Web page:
By threatening to vote against free trade talks, the Finance Committee was sending two messages—one to the White House and one to Canada, said committee member Malcolm Wallop, a Republican from Wyoming. “The Reagan administration has been trying to sidestep this committee and now it knows that it can’t get away with it anymore,” he said. “At the same time, Ottawa knows that we are frustrated with the subsidized timber issue. They would do well to do something about it.”
The influential U.S. lumber lobby convinced seven of the 12 senators on the Finance Committee to say that they will vote against fast-track talks, Maclean’s has learned. About 650 U.S. lumber companies and nine lumber trade associations teamed up in 1983 to form the Coalition for Fair Lumber Imports. Through careful organizing and by concentrating on a single issue, the lumber lobby has become one of the most powerful on Capitol Hill.
Spokesmen for the coalition say that Canada has been able to capture about a third of the U.S. lumber market because the provinces subsidize prices by charging companies artificially low fees for wood cut on Crown land. The annual $3-billion flow of softwood lumber exported to the United States has cost the industry at least 50,000
jobs in the Pacific states in the past six years, industry spokesmen say. Said Packwood: “The Canadians should know that free trade talks are over for the rest of this decade unless they are prepared to show good faith in negotiations and get rid of their subsidies—particularly on lumber.” Packwood and Senator Steven Symms, an Idaho Republican, won over five other senators on the Finance Committee by arguing that the
White House had consistently opposed the protectionist forces in Congress. They also said that the administration was trying to rob the Senate of power by negotiating a fast-track free trade deal with Canada. Said Russell Long, a Louisiana Democrat: “Control of trade negotiations is coming back to this committee.” Added Gary Hufbauer, a trade expert and professor of finance at Washington’s Georgetown University: “This was a kick meant to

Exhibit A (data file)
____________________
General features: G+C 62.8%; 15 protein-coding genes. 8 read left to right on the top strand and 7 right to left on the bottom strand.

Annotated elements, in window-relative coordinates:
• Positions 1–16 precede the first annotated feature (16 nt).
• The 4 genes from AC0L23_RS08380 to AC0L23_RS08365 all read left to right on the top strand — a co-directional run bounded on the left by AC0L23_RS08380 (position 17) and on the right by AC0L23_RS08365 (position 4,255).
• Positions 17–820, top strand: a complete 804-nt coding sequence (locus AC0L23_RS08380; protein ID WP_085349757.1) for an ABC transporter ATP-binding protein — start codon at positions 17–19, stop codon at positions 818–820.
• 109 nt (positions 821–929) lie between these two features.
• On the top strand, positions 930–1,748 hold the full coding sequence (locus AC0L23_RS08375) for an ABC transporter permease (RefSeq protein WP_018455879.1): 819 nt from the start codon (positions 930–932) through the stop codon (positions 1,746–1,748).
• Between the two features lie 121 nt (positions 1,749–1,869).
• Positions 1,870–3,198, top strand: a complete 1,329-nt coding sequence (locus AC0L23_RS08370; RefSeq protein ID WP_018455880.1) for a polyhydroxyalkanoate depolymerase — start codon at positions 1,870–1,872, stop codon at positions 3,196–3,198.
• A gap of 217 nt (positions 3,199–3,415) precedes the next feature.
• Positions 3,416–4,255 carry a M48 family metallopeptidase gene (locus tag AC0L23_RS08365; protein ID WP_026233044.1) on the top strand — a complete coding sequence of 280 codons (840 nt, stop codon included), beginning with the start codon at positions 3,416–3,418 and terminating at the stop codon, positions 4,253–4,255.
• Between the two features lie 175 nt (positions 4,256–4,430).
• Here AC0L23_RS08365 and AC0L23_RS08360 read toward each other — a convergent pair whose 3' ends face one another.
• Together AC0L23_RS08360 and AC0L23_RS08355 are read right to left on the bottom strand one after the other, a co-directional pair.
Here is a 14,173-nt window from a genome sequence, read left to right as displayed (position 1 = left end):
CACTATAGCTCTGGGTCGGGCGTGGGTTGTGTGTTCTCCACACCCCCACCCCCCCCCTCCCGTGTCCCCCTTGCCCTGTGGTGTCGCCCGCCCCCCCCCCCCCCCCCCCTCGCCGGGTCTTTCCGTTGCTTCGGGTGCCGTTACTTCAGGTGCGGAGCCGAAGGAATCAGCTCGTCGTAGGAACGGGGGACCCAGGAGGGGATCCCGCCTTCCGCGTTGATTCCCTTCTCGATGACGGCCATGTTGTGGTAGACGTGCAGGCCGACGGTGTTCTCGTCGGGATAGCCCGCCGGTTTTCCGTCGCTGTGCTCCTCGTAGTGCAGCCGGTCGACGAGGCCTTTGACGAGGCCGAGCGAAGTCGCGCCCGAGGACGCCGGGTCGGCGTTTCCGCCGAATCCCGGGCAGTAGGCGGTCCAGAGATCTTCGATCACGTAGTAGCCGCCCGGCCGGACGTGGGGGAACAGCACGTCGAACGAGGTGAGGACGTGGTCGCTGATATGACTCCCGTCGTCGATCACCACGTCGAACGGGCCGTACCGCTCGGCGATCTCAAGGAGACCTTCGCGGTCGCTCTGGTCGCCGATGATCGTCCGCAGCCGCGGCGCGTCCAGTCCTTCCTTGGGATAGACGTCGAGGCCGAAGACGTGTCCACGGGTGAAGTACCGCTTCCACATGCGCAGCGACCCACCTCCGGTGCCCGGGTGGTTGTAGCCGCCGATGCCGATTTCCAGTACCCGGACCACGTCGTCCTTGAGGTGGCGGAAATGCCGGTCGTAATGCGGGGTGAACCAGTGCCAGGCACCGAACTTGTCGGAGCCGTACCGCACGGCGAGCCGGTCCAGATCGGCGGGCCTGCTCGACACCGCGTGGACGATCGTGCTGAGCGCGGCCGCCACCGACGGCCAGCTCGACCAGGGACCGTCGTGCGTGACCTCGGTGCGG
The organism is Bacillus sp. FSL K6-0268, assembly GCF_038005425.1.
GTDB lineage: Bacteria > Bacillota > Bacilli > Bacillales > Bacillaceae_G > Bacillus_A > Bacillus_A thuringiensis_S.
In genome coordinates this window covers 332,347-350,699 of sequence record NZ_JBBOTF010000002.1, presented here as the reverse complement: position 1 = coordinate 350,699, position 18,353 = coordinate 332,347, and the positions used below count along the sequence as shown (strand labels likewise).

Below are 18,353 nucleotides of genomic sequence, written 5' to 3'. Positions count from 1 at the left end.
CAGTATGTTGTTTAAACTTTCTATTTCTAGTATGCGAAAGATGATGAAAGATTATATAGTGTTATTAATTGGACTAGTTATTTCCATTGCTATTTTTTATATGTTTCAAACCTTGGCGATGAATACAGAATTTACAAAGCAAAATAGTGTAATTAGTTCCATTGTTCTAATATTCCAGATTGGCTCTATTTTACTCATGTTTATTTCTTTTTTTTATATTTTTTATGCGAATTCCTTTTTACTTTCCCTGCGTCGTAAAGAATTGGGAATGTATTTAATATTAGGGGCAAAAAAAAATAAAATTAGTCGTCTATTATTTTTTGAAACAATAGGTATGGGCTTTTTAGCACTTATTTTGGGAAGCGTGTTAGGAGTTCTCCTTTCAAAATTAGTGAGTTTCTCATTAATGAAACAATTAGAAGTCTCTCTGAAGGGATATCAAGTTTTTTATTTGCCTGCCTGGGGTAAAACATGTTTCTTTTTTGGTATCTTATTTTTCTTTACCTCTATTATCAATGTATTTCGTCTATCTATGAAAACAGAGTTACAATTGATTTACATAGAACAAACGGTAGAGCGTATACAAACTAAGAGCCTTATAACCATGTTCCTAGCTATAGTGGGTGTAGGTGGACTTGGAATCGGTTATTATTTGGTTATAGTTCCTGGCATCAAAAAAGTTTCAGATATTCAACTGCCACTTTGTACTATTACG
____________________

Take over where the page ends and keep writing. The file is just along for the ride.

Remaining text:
attract presidential eyes and ears.”
The well-organized opposition of the Finance Committee members caught officials on both sides of the border by suprise. The evening before last Friday’s meeting, an aide in Yeutter’s office told Maclean’s that there would be some problems with the committee, but there were no serious threats. As well, officials from Yeutter’s office had told Canadian bureaucrats that the free trade proposal would clear Congress easily. Said Sam Hughes, former president of the Canadian Chamber of Commerce and now president of Ottawa lobbyists Executive Consultants Ltd.: “Senior American officials told me they had 11 [of the 20 committee members] in their pockets on this one.” Packwood said that the committee did “not try to keep anything quiet.” He added, “I told the administration there was a fight brewing. It didn’t take us seriously enough.” Packwood had given previous warnings that his committee might veto the free trade talks. Last October he sent a letter to Yeutter signed by 10 of the 20 committee members saying that a quick solution to the softwood lumber issue “would facilitate Finance Committee consideration of any administration proposals relating to the negotiation of a free trade agreement with Canada.” Yeutter’s office did not realize the importance of the letter.
And this year committee member Max Baucas, a Democrat from Montana and a leading member of the lumber lobby, repeatedly said that he would oppose the fast-track procedure until the issue of Canadian lumber exports had been resolved. Last week Baucas urged the committee to vote against the trade talks. He added: “Send the signal to the Canadians that a free trade agreement is a good idea in principle—but right now there are too many unanswered questions.”
Mulroney said that he had no intention of “sacrificing Canadian lumber interests” in order to ensure that trade